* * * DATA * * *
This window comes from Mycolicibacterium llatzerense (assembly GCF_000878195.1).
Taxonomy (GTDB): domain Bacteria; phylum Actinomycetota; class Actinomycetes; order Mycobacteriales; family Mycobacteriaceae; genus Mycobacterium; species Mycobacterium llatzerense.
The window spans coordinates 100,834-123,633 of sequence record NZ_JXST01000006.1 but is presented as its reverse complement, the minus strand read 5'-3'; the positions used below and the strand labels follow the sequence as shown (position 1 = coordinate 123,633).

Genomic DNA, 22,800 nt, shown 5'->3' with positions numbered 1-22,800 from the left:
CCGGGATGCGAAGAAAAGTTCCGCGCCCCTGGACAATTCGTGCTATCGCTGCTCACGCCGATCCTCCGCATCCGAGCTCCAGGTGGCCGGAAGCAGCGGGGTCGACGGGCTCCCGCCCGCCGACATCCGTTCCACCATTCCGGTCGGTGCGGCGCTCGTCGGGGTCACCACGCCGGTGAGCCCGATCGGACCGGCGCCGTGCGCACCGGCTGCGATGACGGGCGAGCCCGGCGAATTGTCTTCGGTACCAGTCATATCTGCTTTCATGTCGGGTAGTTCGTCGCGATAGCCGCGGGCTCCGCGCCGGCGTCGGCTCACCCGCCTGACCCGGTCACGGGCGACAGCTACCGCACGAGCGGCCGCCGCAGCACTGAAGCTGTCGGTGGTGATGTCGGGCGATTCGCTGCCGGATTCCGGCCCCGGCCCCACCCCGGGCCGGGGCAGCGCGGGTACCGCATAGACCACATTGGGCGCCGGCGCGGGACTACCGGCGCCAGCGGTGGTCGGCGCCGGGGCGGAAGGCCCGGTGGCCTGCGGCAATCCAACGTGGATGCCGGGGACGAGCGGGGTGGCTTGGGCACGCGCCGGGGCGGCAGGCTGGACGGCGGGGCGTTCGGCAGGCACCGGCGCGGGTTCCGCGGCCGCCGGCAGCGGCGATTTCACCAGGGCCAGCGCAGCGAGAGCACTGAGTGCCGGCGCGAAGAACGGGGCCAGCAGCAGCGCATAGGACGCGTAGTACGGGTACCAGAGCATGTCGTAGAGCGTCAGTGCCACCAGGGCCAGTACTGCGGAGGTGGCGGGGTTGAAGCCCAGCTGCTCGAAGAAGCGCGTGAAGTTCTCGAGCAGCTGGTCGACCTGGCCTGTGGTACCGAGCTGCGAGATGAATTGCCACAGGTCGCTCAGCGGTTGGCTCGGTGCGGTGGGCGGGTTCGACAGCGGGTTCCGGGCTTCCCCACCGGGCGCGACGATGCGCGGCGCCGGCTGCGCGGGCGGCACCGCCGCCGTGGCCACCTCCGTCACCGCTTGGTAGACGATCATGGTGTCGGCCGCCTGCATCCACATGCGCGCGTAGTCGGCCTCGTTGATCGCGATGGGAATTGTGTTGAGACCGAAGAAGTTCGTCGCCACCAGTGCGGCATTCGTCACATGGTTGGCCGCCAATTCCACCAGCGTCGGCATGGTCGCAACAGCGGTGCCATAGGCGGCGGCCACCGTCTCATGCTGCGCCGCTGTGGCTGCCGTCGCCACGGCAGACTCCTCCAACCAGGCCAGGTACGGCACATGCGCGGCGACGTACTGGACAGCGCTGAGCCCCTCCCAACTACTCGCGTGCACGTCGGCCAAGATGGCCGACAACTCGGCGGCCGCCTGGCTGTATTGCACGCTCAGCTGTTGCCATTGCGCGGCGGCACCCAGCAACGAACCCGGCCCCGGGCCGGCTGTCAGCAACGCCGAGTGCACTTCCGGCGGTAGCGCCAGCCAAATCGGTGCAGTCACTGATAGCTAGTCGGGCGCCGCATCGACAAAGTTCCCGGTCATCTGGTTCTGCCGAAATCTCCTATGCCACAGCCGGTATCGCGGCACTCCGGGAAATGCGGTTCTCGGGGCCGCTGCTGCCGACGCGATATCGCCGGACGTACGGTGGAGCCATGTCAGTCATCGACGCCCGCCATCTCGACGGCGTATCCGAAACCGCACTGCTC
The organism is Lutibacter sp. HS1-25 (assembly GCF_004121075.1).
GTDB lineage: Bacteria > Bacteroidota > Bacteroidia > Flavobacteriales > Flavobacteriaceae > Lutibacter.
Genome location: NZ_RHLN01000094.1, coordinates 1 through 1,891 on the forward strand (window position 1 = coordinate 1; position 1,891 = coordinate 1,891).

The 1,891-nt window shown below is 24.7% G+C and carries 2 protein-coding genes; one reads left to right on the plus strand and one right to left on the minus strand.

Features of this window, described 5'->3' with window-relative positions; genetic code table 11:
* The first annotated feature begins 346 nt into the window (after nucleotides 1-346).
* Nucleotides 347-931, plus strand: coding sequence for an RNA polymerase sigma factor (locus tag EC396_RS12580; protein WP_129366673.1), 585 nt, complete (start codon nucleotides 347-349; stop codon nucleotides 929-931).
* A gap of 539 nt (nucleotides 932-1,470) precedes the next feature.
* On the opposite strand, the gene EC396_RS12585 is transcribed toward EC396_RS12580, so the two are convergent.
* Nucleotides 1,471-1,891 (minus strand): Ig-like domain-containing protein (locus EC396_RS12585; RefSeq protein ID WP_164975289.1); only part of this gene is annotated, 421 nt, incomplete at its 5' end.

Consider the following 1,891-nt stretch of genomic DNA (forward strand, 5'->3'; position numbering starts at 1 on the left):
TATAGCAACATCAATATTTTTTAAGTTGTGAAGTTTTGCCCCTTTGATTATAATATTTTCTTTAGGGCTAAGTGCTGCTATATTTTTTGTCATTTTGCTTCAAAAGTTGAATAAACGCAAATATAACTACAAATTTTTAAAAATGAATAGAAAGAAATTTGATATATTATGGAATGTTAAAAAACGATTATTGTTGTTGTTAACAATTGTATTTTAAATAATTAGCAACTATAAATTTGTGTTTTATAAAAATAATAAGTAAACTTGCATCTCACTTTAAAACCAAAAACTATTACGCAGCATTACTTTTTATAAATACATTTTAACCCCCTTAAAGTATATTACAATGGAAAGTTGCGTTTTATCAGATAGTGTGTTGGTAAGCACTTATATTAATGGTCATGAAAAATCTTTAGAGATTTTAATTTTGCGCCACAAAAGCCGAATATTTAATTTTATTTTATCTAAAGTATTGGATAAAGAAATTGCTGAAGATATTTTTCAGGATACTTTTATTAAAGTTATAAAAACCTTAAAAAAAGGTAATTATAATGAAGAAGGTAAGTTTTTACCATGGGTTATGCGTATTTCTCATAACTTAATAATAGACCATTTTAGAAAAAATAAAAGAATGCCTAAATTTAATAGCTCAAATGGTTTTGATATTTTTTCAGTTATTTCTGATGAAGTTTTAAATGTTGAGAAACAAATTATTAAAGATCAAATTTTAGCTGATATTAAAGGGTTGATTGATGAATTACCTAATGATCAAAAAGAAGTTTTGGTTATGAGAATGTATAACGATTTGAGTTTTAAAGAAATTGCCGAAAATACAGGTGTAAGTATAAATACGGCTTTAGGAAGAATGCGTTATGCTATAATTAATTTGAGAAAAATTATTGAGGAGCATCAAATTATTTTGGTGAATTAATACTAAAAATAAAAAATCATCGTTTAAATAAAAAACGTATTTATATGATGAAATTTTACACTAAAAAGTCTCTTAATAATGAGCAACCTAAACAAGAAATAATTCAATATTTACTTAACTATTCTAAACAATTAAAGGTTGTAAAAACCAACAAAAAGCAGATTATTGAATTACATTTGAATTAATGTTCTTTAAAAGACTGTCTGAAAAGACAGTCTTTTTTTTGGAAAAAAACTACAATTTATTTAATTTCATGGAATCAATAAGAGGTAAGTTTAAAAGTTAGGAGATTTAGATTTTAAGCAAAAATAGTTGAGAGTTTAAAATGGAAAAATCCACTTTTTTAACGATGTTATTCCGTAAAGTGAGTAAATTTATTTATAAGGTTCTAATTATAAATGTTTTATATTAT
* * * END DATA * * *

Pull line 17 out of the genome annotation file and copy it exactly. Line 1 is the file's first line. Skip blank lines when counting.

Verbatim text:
TATAGCAACATCAATATTTTTTAAGTTGTGAAGTTTTGCCCCTTTGATTATAATATTTTCTTTAGGGCTAAGTGCTGCTATATTTTTTGTCATTTTGCTTCAAAAGTTGAATAAACGCAAATATAACTACAAATTTTTAAAAATGAATAGAAAGAAATTTGATATATTATGGAATGTTAAAAAACGATTATTGTTGTTGTTAACAATTGTATTTTAAATAATTAGCAACTATAAATTTGTGTTTTATAAAAATAATAAGTAAACTTGCATCTCACTTTAAAACCAAAAACTATTACGCAGCATTACTTTTTATAAATACATTTTAACCCCCTTAAAGTATATTACAATGGAAAGTTGCGTTTTATCAGATAGTGTGTTGGTAAGCACTTATATTAATGGTCATGAAAAATCTTTAGAGATTTTAATTTTGCGCCACAAAAGCCGAATATTTAATTTTATTTTATCTAAAGTATTGGATAAAGAAATTGCTGAAGATATTTTTCAGGATACTTTTATTAAAGTTATAAAAACCTTAAAAAAAGGTAATTATAATGAAGAAGGTAAGTTTTTACCATGGGTTATGCGTATTTCTCATAACTTAATAATAGACCATTTTAGAAAAAATAAAAGAATGCCTAAATTTAATAGCTCAAATGGTTTTGATATTTTTTCAGTTATTTCTGATGAAGTTTTAAATGTTGAGAAACAAATTATTAAAGATCAAATTTTAGCTGATATTAAAGGGTTGATTGATGAATTACCTAATGATCAAAAAGAAGTTTTGGTTATGAGAATGTATAACGATTTGAGTTTTAAAGAAATTGCCGAAAATACAGGTGTAAGTATAAATACGGCTTTAGGAAGAATGCGTTATGCTATAATTAATTTGAGAAAAATTATTGAGGAGCATCAAATTATTTTGGTGAATTAATACTAAAAATAAAAAATCATCGTTTAAATAAAAAACGTATTTATATGATGAAATTTTACACTAAAAAGTCTCTTAATAATGAGCAACCTAAACAAGAAATAATTCAATATTTACTTAACTATTCTAAACAATTAAAGGTTGTAAAAACCAACAAAAAGCAGATTATTGAATTACATTTGAATTAATGTTCTTTAAAAGACTGTCTGAAAAGACAGTCTTTTTTTTGGAAAAAAACTACAATTTATTTAATTTCATGGAATCAATAAGAGGTAAGTTTAAAAGTTAGGAGATTTAGATTTTAAGCAAAAATAGTTGAGAGTTTAAAATGGAAAAATCCACTTTTTTAACGATGTTATTCCGTAAAGTGAGTAAATTTATTTATAAGGTTCTAATTATAAATGTTTTATATTAT